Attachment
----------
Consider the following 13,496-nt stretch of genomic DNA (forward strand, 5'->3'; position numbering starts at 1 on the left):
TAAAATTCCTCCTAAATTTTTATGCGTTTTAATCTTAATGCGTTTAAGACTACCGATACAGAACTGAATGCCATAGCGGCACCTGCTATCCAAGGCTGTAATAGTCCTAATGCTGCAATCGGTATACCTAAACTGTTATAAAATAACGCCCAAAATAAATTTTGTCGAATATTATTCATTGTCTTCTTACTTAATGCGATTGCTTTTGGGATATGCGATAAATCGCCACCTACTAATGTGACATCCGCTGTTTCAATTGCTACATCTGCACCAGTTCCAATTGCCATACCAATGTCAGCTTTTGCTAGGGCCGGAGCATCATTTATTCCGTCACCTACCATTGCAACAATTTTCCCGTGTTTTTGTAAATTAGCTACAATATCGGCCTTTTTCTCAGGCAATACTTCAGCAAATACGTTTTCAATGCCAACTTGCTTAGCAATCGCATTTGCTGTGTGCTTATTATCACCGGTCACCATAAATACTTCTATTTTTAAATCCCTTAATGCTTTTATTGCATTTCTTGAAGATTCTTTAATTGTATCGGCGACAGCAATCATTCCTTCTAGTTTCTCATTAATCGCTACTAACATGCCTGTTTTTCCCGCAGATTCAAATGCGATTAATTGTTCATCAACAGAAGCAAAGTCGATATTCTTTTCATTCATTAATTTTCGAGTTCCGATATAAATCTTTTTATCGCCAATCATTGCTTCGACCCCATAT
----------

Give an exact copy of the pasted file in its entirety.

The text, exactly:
Consider the following 13,496-nt stretch of genomic DNA (forward strand, 5'->3'; position numbering starts at 1 on the left):
TAAAATTCCTCCTAAATTTTTATGCGTTTTAATCTTAATGCGTTTAAGACTACCGATACAGAACTGAATGCCATAGCGGCACCTGCTATCCAAGGCTGTAATAGTCCTAATGCTGCAATCGGTATACCTAAACTGTTATAAAATAACGCCCAAAATAAATTTTGTCGAATATTATTCATTGTCTTCTTACTTAATGCGATTGCTTTTGGGATATGCGATAAATCGCCACCTACTAATGTGACATCCGCTGTTTCAATTGCTACATCTGCACCAGTTCCAATTGCCATACCAATGTCAGCTTTTGCTAGGGCCGGAGCATCATTTATTCCGTCACCTACCATTGCAACAATTTTCCCGTGTTTTTGTAAATTAGCTACAATATCGGCCTTTTTCTCAGGCAATACTTCAGCAAATACGTTTTCAATGCCAACTTGCTTAGCAATCGCATTTGCTGTGTGCTTATTATCACCGGTCACCATAAATACTTCTATTTTTAAATCCCTTAATGCTTTTATTGCATTTCTTGAAGATTCTTTAATTGTATCGGCGACAGCAATCATTCCTTCTAGTTTCTCATTAATCGCTACTAACATGCCTGTTTTTCCCGCAGATTCAAATGCGATTAATTGTTCATCAACAGAAGCAAAGTCGATATTCTTTTCATTCATTAATTTTCGAGTTCCGATATAAATCTTTTTATCGCCAATCATTGCTTCGACCCCATAT